I knew Christine Hamilton long before she married Neil, when we were students at York. She was vivacious, attractive, loud and bossy and was destined for the high life of politics the moment she caught the eye of Sir Gerald Nabarro MP and he whisked her off to London to be his secretary.
Neil appeared on our radar at student Conservative conferences and was a hit with us as a comic and a mimic. He threw his cap at Christine who kept him waiting for 12 years before agreeing to marry him during the election campaign in 1983 when he first stood for Tatton. "We work as a team," he told the selection committee and, from the day they were married they have been – and will remain – inseparable.
They were the life and soul of every party. Neil had a flair and personal loyalty that made him a chief courtier during Margaret Thatcher's finest hours. He was one of the best Commons speakers I have ever known and it was his wit and humour which secured his place in the junior ranks of John Major's government. But this humour would sometimes get the better of him, especially when he overdid his Hitler or Enoch Powell impersonations. It was a talent which would later land him in some trouble when he was filmed by Panorama doing the Sieg Heil salute. But Neil was never a Nazi, just a bit of a narcissist.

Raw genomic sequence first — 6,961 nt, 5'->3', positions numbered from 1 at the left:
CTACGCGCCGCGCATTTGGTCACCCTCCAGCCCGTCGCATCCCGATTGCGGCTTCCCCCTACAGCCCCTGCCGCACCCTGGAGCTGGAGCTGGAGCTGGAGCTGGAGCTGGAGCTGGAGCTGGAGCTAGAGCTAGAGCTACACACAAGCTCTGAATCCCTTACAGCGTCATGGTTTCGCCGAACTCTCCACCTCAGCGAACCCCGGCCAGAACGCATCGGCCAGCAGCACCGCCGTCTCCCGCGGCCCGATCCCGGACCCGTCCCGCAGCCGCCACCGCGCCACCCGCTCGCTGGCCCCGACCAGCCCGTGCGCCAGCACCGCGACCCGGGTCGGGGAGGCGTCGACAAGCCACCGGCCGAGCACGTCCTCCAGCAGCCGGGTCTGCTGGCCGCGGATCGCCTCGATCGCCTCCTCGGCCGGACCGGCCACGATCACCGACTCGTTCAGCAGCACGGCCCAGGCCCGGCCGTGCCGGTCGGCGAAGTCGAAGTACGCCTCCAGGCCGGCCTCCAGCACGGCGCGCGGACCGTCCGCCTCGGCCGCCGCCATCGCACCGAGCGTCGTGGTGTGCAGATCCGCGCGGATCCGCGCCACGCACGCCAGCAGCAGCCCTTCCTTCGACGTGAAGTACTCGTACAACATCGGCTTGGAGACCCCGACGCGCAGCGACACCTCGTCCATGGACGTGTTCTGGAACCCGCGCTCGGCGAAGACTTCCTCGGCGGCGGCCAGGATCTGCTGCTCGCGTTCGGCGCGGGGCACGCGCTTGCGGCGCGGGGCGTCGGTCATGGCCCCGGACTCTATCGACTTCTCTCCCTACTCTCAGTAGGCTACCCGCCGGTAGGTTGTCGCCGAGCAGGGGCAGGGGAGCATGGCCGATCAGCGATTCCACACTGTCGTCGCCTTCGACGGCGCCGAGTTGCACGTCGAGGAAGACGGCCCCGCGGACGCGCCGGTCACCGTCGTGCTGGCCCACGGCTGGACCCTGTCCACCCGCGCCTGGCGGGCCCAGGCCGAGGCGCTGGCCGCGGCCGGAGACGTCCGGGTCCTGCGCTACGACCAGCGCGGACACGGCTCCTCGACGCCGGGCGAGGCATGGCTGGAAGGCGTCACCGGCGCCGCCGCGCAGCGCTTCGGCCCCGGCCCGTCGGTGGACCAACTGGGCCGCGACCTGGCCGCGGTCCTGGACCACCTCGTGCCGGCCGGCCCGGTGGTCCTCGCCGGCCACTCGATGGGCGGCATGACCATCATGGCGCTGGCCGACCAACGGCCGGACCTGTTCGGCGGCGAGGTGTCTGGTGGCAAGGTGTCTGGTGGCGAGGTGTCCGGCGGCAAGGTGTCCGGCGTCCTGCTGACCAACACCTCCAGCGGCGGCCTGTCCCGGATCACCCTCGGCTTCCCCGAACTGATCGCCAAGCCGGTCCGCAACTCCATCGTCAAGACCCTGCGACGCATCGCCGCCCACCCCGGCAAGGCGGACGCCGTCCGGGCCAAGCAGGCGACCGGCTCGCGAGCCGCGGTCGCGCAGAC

The Hamilton saga has moved from success to tragedy to farce. But their resilience in adversity knows no bounds. And their continuing personal kindnesses to others facing disaster have been over-looked. Only a fortnight ago, Michael Portillo received a letter from them lamenting his failure in the leadership campaign. Like most of us, Mr Portillo has had few dealings with them since 1997. "I felt so guilty when I heard from them," he told me last week.Reuse content